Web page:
Ely’s Mina Gold property is located along the western margin of the Cedar Mountains in central Nevada’s Walker Lane Mineral Belt in eastern Mineral County, Nevada. The property covers an area of approximately 825 acres comprising 43 unpatented lode claims and five patented lode claims in the historic Bell Mining District. It is approximately seven miles northeast of Gold Resources’ Gold Mesa property and 15 miles east of the Isabella/Pearl Project. Gold mineralization at Mina is hosted by outcropping epithermal quartz veins within fault zones in Tertiary volcanic rocks, typical of many Walker Lane ore deposits.
Nevada Select successfully consolidated the Mina gold property in 2016 by purchasing eight unpatented claims from Nevada Eagle LLC (Ely press release dated May 4, 2016), acquiring five patented claims through a property exchange with Timberline Resources Corp., and staking 35 additional unpatented lode mining claims on open ground (Ely press release dated August 15, 2016.
Gold mineralization was discovered and exploited at Mina over 100 years ago on what became the Monster Patent. Modern exploration over the last 40 years has identified the persistence of the Monster Zone into a defined zone of at least three parallel structures approximately 45 meters apart with a strike length of at least 1500 feet; it remains open at depth and along strike onto unpatented claims. Between 1975 and 1997 seven exploration companies drilled 313 holes totaling 53,300 feet of drilling - of which 162 (42,398 feet) were Reverse Circulation hole and five were core holes (1,727.5 feet) - and sampled surface exposures of multiple veins (Raabe, 2007). Step-out drilling has been a good prospecting tool for new mineralization in all past exploration campaigns.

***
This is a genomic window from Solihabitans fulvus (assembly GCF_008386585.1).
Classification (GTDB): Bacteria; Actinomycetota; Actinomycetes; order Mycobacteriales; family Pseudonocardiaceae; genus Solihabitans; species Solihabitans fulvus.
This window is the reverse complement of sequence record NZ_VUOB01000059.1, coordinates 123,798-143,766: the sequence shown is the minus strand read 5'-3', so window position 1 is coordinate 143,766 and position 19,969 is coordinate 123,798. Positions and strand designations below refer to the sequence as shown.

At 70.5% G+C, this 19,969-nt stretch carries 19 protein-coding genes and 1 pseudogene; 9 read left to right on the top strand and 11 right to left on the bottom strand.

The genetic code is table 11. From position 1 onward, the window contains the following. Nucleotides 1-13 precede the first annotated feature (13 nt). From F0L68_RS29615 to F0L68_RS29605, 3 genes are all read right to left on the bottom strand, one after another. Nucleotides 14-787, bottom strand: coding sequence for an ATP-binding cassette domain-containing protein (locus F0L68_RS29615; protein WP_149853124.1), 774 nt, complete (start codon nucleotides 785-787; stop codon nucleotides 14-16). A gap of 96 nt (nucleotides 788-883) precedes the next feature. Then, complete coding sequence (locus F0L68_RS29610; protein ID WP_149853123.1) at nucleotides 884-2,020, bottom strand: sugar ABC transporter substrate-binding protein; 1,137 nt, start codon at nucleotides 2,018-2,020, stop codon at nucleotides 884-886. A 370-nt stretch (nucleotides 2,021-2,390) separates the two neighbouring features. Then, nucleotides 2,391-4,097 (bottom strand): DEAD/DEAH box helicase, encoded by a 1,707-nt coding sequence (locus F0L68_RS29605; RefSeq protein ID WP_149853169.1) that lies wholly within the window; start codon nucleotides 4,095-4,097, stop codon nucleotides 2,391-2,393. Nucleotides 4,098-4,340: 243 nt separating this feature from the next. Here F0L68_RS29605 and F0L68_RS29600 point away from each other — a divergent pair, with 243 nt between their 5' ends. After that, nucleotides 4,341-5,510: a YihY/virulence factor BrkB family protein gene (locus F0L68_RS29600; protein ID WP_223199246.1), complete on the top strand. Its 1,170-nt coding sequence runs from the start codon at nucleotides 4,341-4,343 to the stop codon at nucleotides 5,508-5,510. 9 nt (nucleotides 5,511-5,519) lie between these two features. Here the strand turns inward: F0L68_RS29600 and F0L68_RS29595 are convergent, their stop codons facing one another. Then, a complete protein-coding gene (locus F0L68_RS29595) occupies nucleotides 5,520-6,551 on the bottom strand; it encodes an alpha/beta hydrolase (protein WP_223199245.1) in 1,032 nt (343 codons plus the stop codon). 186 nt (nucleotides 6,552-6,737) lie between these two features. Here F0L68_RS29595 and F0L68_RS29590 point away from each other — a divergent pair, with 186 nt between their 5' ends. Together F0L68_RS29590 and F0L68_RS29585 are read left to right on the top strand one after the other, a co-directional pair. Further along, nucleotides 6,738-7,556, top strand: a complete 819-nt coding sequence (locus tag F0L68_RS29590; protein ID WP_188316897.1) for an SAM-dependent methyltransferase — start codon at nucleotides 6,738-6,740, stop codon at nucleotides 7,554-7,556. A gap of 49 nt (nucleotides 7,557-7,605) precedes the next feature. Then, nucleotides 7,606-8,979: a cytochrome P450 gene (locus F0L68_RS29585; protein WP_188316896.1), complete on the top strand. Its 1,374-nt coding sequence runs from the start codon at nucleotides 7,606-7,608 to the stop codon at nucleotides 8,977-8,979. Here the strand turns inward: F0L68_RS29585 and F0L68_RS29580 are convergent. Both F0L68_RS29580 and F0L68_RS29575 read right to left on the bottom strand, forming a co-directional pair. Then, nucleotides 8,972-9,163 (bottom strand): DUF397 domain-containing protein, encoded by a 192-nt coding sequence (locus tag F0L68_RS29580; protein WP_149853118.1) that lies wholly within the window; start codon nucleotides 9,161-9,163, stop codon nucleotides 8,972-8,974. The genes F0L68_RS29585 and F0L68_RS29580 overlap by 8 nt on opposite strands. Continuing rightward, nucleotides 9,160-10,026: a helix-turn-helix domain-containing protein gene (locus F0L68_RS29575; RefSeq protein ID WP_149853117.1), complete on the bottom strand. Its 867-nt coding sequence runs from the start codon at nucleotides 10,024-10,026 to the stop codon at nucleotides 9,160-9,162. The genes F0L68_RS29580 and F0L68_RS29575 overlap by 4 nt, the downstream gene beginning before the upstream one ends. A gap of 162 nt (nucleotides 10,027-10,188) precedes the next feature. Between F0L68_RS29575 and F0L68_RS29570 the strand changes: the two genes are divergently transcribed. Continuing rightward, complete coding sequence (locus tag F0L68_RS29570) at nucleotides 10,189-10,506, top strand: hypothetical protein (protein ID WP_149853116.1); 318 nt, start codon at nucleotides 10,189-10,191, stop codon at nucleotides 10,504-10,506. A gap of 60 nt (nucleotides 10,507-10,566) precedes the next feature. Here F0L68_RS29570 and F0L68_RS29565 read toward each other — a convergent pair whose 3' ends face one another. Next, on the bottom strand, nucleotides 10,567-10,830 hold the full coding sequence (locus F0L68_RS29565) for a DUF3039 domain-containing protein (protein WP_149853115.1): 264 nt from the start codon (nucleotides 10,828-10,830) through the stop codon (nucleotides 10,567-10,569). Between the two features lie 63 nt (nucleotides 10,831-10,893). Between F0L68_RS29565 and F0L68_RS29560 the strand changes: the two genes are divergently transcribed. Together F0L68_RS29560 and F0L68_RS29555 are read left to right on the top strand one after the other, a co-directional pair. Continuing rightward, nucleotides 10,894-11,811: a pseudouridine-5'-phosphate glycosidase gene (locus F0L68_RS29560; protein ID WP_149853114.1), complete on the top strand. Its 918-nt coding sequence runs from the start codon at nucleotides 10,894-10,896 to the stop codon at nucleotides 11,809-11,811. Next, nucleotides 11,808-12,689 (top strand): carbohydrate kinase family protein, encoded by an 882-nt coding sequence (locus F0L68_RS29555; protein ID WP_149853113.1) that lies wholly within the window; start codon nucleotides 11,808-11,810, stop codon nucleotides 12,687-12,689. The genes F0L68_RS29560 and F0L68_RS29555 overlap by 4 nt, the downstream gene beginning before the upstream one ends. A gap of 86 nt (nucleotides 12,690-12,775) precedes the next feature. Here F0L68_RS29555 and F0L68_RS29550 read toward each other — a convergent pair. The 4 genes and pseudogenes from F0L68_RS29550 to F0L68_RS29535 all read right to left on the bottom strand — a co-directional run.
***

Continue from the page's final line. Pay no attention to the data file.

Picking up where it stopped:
Continuity of grade and widths of mineralization led at least three of the companies to attempt resource calculations in hope of defining a mineable ore body, although only the original owners and the first modern owner, F.W. Lewis, did any mining.
Ely has acquired the bulk of the historic drill data as well as assays from surface and underground sampling programs. This data base forms a solid foundation for current and future exploration by Gold Resource Corp., who are currently doing definition drilling for a new resource/reserve study.
The first gold production from the property was reported as “$4,400 … in 1912” (about 213 ounces) at a grade “between $7 and $8 a ton” (0.34 to 0.39 ounces per ton) from a calcite-quartz vein about 2-4 feet thick striking northwesterly with a shallow dip to the northeast - probably the Monster vein (Knopf, 1921). Underground work on the Monster Zone eventually included a 400 foot adit, two 50 foot winzes and open stope and pillar mining of an unknown amount of mineralized vein material. Underground development of the adjacent Down Cabin, Far North and East Zone was contemporaneous with mining at the Monster, although no production was recorded. There is no further recorded activity for the property until 1972 when F.W. Lewis acquired the patented claims. In 1976 Lewis mined about 2,000 tons from the Monster Zone and attempted to heap leach the material, with marginal success.
From this point on the Mina Gold property was optioned out to a string of successive exploration companies that conducted geological mapping, surface sampling and drilling programs. In 1975 Cutlass Exploration, Ltd. of Vancouver optioned the claims and drilled almost 2000 feet of core and reverse circulation (RC) holes on the Monster Zone, as well as trenching, with associated sampling and assaying.In 1980, Pat Mines Inc. optioned the claims, cut trenches and drilled eleven reverse circulation (RC) and three core holes in the Monster Zone. In 1983 Amir Mines took over the property, completed a soil grid for mercury, additional trenching and seventeen RC drill holes on the Monster Zone as well as five RC drill holes in the Down Cabin Zone. In 1986 FMC Gold drilled sixteen RC holes on the Monster Zone and six RC holes on the Down Cabin Zone. They also trenched and sampled the west and east extensions of the Monster Zone. In 1988, Black Beauty Gold drilled seventy-six RC holes in the Monster, Down Cabin, East End, Far North and Far West areas. From 1989 to 1992 the F.W. Lewis Co. drilled thirty RC holes on the Monster Zone, a 515-foot water well and twenty-seven air-track holes. Glamis Gold optioned the property in 1996 and initiated a comprehensive program of computerized data compilation coupled with geologic mapping and extensive rock sampling, followed by testing of generated targets with almost 7,000 feet of RC drilling.